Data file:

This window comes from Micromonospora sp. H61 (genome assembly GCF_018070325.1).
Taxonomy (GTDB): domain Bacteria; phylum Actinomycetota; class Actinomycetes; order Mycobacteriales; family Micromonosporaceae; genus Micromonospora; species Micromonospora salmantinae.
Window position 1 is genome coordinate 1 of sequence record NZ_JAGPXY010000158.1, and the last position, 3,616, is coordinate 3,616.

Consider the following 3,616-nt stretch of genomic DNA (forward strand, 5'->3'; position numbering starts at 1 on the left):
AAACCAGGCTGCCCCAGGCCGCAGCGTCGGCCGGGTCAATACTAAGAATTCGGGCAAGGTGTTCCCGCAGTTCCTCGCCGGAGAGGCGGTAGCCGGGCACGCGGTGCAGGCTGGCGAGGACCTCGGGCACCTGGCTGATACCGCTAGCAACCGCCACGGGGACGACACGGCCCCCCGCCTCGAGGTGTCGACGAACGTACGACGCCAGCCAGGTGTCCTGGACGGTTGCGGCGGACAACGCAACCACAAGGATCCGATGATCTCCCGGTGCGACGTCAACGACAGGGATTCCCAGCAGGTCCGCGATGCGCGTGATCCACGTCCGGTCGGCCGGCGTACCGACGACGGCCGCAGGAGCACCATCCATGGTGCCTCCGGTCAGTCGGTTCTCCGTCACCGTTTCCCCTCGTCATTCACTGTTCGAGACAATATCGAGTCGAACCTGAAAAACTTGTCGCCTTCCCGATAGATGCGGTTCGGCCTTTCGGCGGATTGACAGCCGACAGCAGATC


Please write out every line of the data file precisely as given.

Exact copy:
This window comes from Micromonospora sp. H61 (genome assembly GCF_018070325.1).
Taxonomy (GTDB): domain Bacteria; phylum Actinomycetota; class Actinomycetes; order Mycobacteriales; family Micromonosporaceae; genus Micromonospora; species Micromonospora salmantinae.
Window position 1 is genome coordinate 1 of sequence record NZ_JAGPXY010000158.1, and the last position, 3,616, is coordinate 3,616.

Consider the following 3,616-nt stretch of genomic DNA (forward strand, 5'->3'; position numbering starts at 1 on the left):
AAACCAGGCTGCCCCAGGCCGCAGCGTCGGCCGGGTCAATACTAAGAATTCGGGCAAGGTGTTCCCGCAGTTCCTCGCCGGAGAGGCGGTAGCCGGGCACGCGGTGCAGGCTGGCGAGGACCTCGGGCACCTGGCTGATACCGCTAGCAACCGCCACGGGGACGACACGGCCCCCCGCCTCGAGGTGTCGACGAACGTACGACGCCAGCCAGGTGTCCTGGACGGTTGCGGCGGACAACGCAACCACAAGGATCCGATGATCTCCCGGTGCGACGTCAACGACAGGGATTCCCAGCAGGTCCGCGATGCGCGTGATCCACGTCCGGTCGGCCGGCGTACCGACGACGGCCGCAGGAGCACCATCCATGGTGCCTCCGGTCAGTCGGTTCTCCGTCACCGTTTCCCCTCGTCATTCACTGTTCGAGACAATATCGAGTCGAACCTGAAAAACTTGTCGCCTTCCCGATAGATGCGGTTCGGCCTTTCGGCGGATTGACAGCCGACAGCAGATC